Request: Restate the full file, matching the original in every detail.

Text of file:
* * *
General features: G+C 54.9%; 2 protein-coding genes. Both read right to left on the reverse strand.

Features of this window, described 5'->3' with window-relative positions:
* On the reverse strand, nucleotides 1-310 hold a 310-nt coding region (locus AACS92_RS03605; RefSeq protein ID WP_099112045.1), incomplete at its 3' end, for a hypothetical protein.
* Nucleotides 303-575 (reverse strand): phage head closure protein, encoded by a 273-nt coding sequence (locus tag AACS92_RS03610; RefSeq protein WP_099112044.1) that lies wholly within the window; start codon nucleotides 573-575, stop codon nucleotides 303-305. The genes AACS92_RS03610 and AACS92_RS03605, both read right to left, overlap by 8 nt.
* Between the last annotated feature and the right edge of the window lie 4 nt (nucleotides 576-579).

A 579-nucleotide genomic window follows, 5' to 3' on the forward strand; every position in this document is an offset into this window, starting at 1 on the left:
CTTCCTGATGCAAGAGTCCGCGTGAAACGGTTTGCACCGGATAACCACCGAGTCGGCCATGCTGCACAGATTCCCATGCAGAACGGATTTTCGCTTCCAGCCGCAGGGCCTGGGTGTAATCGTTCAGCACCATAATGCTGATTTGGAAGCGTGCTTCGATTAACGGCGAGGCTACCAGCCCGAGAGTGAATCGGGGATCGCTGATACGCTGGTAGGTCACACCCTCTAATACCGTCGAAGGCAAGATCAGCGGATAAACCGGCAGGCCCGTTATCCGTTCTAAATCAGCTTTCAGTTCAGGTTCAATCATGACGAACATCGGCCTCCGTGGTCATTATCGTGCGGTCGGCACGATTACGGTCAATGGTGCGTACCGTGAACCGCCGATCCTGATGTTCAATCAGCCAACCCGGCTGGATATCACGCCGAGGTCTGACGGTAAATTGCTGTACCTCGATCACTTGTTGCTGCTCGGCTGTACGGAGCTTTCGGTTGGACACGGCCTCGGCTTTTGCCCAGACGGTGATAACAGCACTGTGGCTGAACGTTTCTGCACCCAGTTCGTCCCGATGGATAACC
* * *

General features: G+C 54.9%; 2 protein-coding genes. Both read right to left on the reverse strand.

Features of this window, described 5'->3' with window-relative positions:
* On the reverse strand, nucleotides 1-310 hold a 310-nt coding region (locus AACS92_RS03605; RefSeq protein ID WP_099112045.1), incomplete at its 3' end, for a hypothetical protein.
* Nucleotides 303-575 (reverse strand): phage head closure protein, encoded by a 273-nt coding sequence (locus tag AACS92_RS03610; RefSeq protein WP_099112044.1) that lies wholly within the window; start codon nucleotides 573-575, stop codon nucleotides 303-305. The genes AACS92_RS03610 and AACS92_RS03605, both read right to left, overlap by 8 nt.
* Between the last annotated feature and the right edge of the window lie 4 nt (nucleotides 576-579).

A 579-nucleotide genomic window follows, 5' to 3' on the forward strand; every position in this document is an offset into this window, starting at 1 on the left:
CTTCCTGATGCAAGAGTCCGCGTGAAACGGTTTGCACCGGATAACCACCGAGTCGGCCATGCTGCACAGATTCCCATGCAGAACGGATTTTCGCTTCCAGCCGCAGGGCCTGGGTGTAATCGTTCAGCACCATAATGCTGATTTGGAAGCGTGCTTCGATTAACGGCGAGGCTACCAGCCCGAGAGTGAATCGGGGATCGCTGATACGCTGGTAGGTCACACCCTCTAATACCGTCGAAGGCAAGATCAGCGGATAAACCGGCAGGCCCGTTATCCGTTCTAAATCAGCTTTCAGTTCAGGTTCAATCATGACGAACATCGGCCTCCGTGGTCATTATCGTGCGGTCGGCACGATTACGGTCAATGGTGCGTACCGTGAACCGCCGATCCTGATGTTCAATCAGCCAACCCGGCTGGATATCACGCCGAGGTCTGACGGTAAATTGCTGTACCTCGATCACTTGTTGCTGCTCGGCTGTACGGAGCTTTCGGTTGGACACGGCCTCGGCTTTTGCCCAGACGGTGATAACAGCACTGTGGCTGAACGTTTCTGCACCCAGTTCGTCCCGATGGATAACC